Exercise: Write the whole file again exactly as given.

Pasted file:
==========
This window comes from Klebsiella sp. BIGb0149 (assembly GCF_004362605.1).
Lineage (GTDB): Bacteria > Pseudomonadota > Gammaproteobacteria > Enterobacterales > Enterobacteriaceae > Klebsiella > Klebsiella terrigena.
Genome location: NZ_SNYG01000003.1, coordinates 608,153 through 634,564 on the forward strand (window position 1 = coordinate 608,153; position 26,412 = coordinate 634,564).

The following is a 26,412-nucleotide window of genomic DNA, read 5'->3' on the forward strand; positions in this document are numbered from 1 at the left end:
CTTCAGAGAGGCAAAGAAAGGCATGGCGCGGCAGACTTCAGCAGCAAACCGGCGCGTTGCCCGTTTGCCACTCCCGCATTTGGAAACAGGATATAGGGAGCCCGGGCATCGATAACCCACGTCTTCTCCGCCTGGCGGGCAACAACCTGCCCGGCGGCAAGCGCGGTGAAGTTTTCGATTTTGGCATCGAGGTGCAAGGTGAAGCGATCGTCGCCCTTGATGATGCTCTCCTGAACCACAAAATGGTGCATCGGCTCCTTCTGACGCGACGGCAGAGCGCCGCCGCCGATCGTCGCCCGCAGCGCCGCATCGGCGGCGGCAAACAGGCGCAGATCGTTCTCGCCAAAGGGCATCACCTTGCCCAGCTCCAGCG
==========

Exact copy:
This window comes from Klebsiella sp. BIGb0149 (assembly GCF_004362605.1).
Lineage (GTDB): Bacteria > Pseudomonadota > Gammaproteobacteria > Enterobacterales > Enterobacteriaceae > Klebsiella > Klebsiella terrigena.
Genome location: NZ_SNYG01000003.1, coordinates 608,153 through 634,564 on the forward strand (window position 1 = coordinate 608,153; position 26,412 = coordinate 634,564).

The following is a 26,412-nucleotide window of genomic DNA, read 5'->3' on the forward strand; positions in this document are numbered from 1 at the left end:
CTTCAGAGAGGCAAAGAAAGGCATGGCGCGGCAGACTTCAGCAGCAAACCGGCGCGTTGCCCGTTTGCCACTCCCGCATTTGGAAACAGGATATAGGGAGCCCGGGCATCGATAACCCACGTCTTCTCCGCCTGGCGGGCAACAACCTGCCCGGCGGCAAGCGCGGTGAAGTTTTCGATTTTGGCATCGAGGTGCAAGGTGAAGCGATCGTCGCCCTTGATGATGCTCTCCTGAACCACAAAATGGTGCATCGGCTCCTTCTGACGCGACGGCAGAGCGCCGCCGCCGATCGTCGCCCGCAGCGCCGCATCGGCGGCGGCAAACAGGCGCAGATCGTTCTCGCCAAAGGGCATCACCTTGCCCAGCTCCAGCG